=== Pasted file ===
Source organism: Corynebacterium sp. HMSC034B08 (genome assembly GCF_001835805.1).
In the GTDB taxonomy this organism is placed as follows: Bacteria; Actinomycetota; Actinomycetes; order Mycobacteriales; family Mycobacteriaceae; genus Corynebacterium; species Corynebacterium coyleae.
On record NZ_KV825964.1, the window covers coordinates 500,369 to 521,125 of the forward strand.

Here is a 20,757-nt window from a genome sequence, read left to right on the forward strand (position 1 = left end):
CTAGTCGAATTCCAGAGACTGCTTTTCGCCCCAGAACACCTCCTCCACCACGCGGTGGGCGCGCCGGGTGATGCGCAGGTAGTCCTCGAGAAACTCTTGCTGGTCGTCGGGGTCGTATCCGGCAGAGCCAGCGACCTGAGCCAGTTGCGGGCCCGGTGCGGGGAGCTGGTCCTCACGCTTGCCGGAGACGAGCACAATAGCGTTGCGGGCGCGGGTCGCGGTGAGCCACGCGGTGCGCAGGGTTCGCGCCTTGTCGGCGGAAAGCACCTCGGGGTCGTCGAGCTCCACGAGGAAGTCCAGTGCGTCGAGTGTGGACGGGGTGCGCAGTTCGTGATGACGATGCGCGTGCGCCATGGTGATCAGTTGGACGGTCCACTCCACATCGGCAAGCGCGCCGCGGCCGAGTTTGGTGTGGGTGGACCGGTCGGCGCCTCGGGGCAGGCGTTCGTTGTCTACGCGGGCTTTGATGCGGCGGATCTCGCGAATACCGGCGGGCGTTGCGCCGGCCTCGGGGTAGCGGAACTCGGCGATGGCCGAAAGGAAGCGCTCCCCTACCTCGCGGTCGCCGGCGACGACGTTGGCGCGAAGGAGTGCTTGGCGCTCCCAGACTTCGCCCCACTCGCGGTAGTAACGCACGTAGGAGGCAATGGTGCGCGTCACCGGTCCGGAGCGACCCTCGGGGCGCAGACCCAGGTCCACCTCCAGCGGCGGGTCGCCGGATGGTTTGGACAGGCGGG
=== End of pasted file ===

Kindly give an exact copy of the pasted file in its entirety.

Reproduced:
Source organism: Corynebacterium sp. HMSC034B08 (genome assembly GCF_001835805.1).
In the GTDB taxonomy this organism is placed as follows: Bacteria; Actinomycetota; Actinomycetes; order Mycobacteriales; family Mycobacteriaceae; genus Corynebacterium; species Corynebacterium coyleae.
On record NZ_KV825964.1, the window covers coordinates 500,369 to 521,125 of the forward strand.

Here is a 20,757-nt window from a genome sequence, read left to right on the forward strand (position 1 = left end):
CTAGTCGAATTCCAGAGACTGCTTTTCGCCCCAGAACACCTCCTCCACCACGCGGTGGGCGCGCCGGGTGATGCGCAGGTAGTCCTCGAGAAACTCTTGCTGGTCGTCGGGGTCGTATCCGGCAGAGCCAGCGACCTGAGCCAGTTGCGGGCCCGGTGCGGGGAGCTGGTCCTCACGCTTGCCGGAGACGAGCACAATAGCGTTGCGGGCGCGGGTCGCGGTGAGCCACGCGGTGCGCAGGGTTCGCGCCTTGTCGGCGGAAAGCACCTCGGGGTCGTCGAGCTCCACGAGGAAGTCCAGTGCGTCGAGTGTGGACGGGGTGCGCAGTTCGTGATGACGATGCGCGTGCGCCATGGTGATCAGTTGGACGGTCCACTCCACATCGGCAAGCGCGCCGCGGCCGAGTTTGGTGTGGGTGGACCGGTCGGCGCCTCGGGGCAGGCGTTCGTTGTCTACGCGGGCTTTGATGCGGCGGATCTCGCGAATACCGGCGGGCGTTGCGCCGGCCTCGGGGTAGCGGAACTCGGCGATGGCCGAAAGGAAGCGCTCCCCTACCTCGCGGTCGCCGGCGACGACGTTGGCGCGAAGGAGTGCTTGGCGCTCCCAGACTTCGCCCCACTCGCGGTAGTAACGCACGTAGGAGGCAATGGTGCGCGTCACCGGTCCGGAGCGACCCTCGGGGCGCAGACCCAGGTCCACCTCCAGCGGCGGGTCGCCGGATGGTTTGGACAGGCGGG